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Breast blisters in groups of slow-growing broilers in relation to strain and the availability and use of perches

Nielsen, Birte L. (2004) Breast blisters in groups of slow-growing broilers in relation to strain and the availability and use of perches. British Poultry Science, 45 (3), pp. 306-315.

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1. The relationship between perching behaviour, availability of perches and the incidence and severity of breast blisters in broilers was investigated together with a comparison between two slow-growing broiler strains.
2. Sixteen single strain groups (n=60) of Labresse and i657 broilers were subjected throughout the experiment to one of three perch availabilities: 15 cm per bird (Labresse and i657), 7.5 cm per bird (i657 only), and 0 cm per bird (i657 only) with four replicates per treatment. The birds were housed indoors from day-old, and at 43 days of age 52 birds from each group were moved to outdoor housing facilities with access to grass-covered outdoor areas until slaughter at 84 days of age.
3. The use of perches was monitored via video recordings throughout the experimental period. The severity of breast blisters were recorded on a scale from 0 to 2 at slaughter.
4. Groups of i657 with 15 cm perch per bird used these more than groups with 7.5 cm perch per bird (19% vs. 8% of birds perching at midnight; P<0.001). A significant association between access to perches and severe breast blisters (score 2) was found in the groups of i657, with odds ratios of 3.1 (P=0.031) and 3.4 (P=0.020) for 7.5 and 15.0 cm per birds, respectively, relative to the no-perch treatment.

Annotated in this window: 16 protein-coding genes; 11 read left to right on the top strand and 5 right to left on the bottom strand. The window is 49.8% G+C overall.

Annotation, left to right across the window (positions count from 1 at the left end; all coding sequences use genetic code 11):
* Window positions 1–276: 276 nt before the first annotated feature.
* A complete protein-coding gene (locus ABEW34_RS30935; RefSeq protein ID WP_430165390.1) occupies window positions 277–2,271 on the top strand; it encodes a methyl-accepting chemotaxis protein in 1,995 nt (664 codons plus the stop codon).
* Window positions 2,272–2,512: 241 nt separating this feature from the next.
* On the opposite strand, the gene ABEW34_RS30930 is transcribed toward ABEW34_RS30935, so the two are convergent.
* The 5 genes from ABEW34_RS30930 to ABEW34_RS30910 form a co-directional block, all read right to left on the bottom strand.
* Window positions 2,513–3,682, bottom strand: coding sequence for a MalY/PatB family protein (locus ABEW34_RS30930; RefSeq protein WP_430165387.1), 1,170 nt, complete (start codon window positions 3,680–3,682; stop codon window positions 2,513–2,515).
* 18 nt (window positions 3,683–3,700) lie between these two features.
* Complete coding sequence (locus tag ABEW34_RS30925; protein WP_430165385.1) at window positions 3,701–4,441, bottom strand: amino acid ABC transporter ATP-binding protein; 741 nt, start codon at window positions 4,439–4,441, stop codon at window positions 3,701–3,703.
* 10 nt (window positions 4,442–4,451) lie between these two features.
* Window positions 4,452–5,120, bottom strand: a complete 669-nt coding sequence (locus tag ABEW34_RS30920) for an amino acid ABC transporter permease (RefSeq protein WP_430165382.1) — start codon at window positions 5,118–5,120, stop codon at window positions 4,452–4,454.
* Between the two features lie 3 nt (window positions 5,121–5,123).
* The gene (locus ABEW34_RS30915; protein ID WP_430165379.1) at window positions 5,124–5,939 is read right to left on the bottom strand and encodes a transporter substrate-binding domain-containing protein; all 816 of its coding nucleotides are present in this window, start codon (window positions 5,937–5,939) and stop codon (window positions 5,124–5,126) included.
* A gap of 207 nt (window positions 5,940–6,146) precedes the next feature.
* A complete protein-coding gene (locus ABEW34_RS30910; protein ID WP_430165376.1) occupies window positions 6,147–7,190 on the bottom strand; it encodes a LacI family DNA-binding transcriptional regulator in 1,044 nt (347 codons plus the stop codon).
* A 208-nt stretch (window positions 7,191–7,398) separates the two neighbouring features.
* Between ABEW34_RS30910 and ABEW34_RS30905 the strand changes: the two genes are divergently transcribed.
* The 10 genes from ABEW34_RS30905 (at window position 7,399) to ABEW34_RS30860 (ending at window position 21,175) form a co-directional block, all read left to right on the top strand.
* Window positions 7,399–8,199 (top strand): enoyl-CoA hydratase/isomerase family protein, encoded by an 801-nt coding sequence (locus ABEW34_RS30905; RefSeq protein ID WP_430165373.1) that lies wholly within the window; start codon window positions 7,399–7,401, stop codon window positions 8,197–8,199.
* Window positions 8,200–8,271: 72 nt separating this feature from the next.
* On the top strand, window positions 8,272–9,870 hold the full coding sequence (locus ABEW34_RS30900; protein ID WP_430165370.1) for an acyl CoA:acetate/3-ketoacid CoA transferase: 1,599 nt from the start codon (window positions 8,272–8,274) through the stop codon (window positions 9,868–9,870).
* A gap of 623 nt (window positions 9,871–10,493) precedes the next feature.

5. Labresse were more likely to develop breast blisters than i657 (odds ratio 3.5; P<0.001), but used the perches significantly less (0.1 vs. 9.5 birds perching at midnight; P<0.001) and weighed less (2011g vs. 2246g; P<0.01) than i657.
6. Males had a higher incidence of breast blisters than females (odds ratio 12.2; P<0.001), and this was most prominent in the Labresse strain (odds ratio 40.0; P<0.001).
7. In some broiler strains access to perches may be associated with an increase in the occurrence of severe breast blisters, but strain and sex of broiler chickens appear to have a much larger influence than access to perches on the incidence of breast blisters

EPrint Type:Journal paper
Keywords:poultry; perches; slow growing broiler strains; breast blisters
Subjects: Animal husbandry > Health and welfare
Animal husbandry > Production systems > Poultry
Research affiliation: Denmark > DARCOF II (2000-2005) > II. 6 (PPS-HW) Research in poultry production systems
Deposited By: Nielsen, Dr Birte L
ID Code:1355
Deposited On:26 Sep 2003
Last Modified:12 Apr 2010 07:28
Document Language:English
Refereed:Peer-reviewed and accepted

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